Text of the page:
After incorporating the feedback you received from your beta readers, it’s time for YOU to read it as a reader.

 

Read the manuscript in the same way they did. Smooth out those last big things you find so you can feel confident going into the next stage. . . .

Step Five: Hire a Professional Editor

At this stage, you’re ready for a professional editor. You’re on your fifth draft (maybe more), and your book has been carefully tried and tested!

 

Try a freelance editor who comes recommended by a publishing professional or an editor you know has worked with a number of published authors and publishers.

 

The editor should be able to show examples of his/her work, and should be able to provide more than one reference.

 

After the editor provides recommendations for you and fixes the necessary mistakes and style issues, you’re ready for…

Step Six: Submission

 

Congratulations! You’re ready to submit your manuscript to publishers or agents. Make sure you target those who fit your book and your genre.

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18 Comments

  1. You are so right! The first draft (or “vomiting onto the page”) as I call it is relatively easy. I have never been able to go back. Your tips broken up into drafts is helful. I know all this I just need the guts to go back. I can’t leave them in a drawer forever as they won’t leave me alone (round and round in my head; going crazy I am). Thanks.

    • Thanks, Claire! Glad it was helpful. You’d be amazed about how many books we get in their first draft! Authors often don’t realize a) how much less they’ll spend on editing and b) how much better the finished product ends up when they send us a carefully revised sixth draft instead of a first. The book should only go to editing when it’s gone as far as the author can take it!

      Amy

    • Aww, thanks Gwynneth! Good luck on your writing. Feel free to submit to our free feedback contest if you like! It comes with an official Wise, Ink endorsement when the book is out!

      Amy

  2. I have read countless posts on editing, revising a drafts but honest to god – hand on heart – this is THE best post I’ve read on it. I’ll put it down to the fact that it was simply written and direct. Also because it was split into different drafts and outlined what to do with each draft.

    This is definitely a post I will use time and time again! ^_^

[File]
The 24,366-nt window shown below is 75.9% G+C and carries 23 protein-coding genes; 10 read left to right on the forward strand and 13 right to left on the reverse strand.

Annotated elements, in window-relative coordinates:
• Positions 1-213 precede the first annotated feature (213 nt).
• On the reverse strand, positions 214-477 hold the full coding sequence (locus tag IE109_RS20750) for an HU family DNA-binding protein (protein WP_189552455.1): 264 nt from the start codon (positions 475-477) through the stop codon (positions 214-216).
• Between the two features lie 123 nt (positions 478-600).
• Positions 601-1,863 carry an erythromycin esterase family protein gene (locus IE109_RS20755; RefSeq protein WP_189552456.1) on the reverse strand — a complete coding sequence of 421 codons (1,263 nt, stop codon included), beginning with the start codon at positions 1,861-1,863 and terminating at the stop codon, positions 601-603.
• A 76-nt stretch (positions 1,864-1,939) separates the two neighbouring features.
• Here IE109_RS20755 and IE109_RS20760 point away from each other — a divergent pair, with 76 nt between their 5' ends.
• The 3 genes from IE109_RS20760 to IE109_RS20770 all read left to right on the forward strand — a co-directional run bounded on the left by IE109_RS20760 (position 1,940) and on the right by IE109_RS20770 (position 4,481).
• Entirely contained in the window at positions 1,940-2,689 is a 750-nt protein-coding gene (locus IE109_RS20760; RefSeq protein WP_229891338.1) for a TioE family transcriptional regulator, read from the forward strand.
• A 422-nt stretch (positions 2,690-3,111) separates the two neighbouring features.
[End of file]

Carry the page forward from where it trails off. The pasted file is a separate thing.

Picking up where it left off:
3. Writing a manuscript needs a lot of expertise and must be well done. Those steps you’ve given is truly a fact because writing/drafting a manuscript really need a lot of revising, editing and reader’s feedback.

  4. Love the detailed guidance on engaging with Beta Readers. Do you have more in-depth post on this facet? I’m approaching that phase presently, and have thought long and hard about what guidance to provide for feedback. This is a hugely helpful start. Thank you!

  5. Very helpful information again! I am learning with each of your blog posts just how much work is required to produce a really good finished product (and isn’t that what we all want?). And I am realizing all of that work will certainly be worth it in the end.

    I am still writing draft #1, and I never knew anything about multiple drafts, beta readers or the 3 major structural issues of a manuscript. So, it’s such a blessing to continually learn more from you both during my progress as an aspiring author.

  6. I just want to say that whenever I read an article on Wise ink- it’s always simple, practical and absorbable. So many ‘helpful’ pieces make my brain hurt, and make me feel overloaded. If I just stick to the advice Wise Ink offers I know I’ll get there in my own sweet time! I shall let you know once you’ve helped me produce a bestselling novel! Chloe

    • Thank you so much Chloe! We appreciate your feedback more than you know. Please keep us in mind for your novel. We’d love to help — we love working with fiction authors!

  7. I want to thank you for the information and inspiration. I am a high school teacher who wrestles with teaching students how to write short stories. Although my students are very bright and have no problem with identifying the elements of a short story, many students struggle with applying those elements in their writing, especially developing a good plot structure. Too many times students end up chasing rabbits. I have revised my lesson plan to include my students reading your blog/series as we work our way to composing great stories. Your blog/series has been such an inspiration to my teaching that I am looking forward to picking up your book, We Are Not Alone.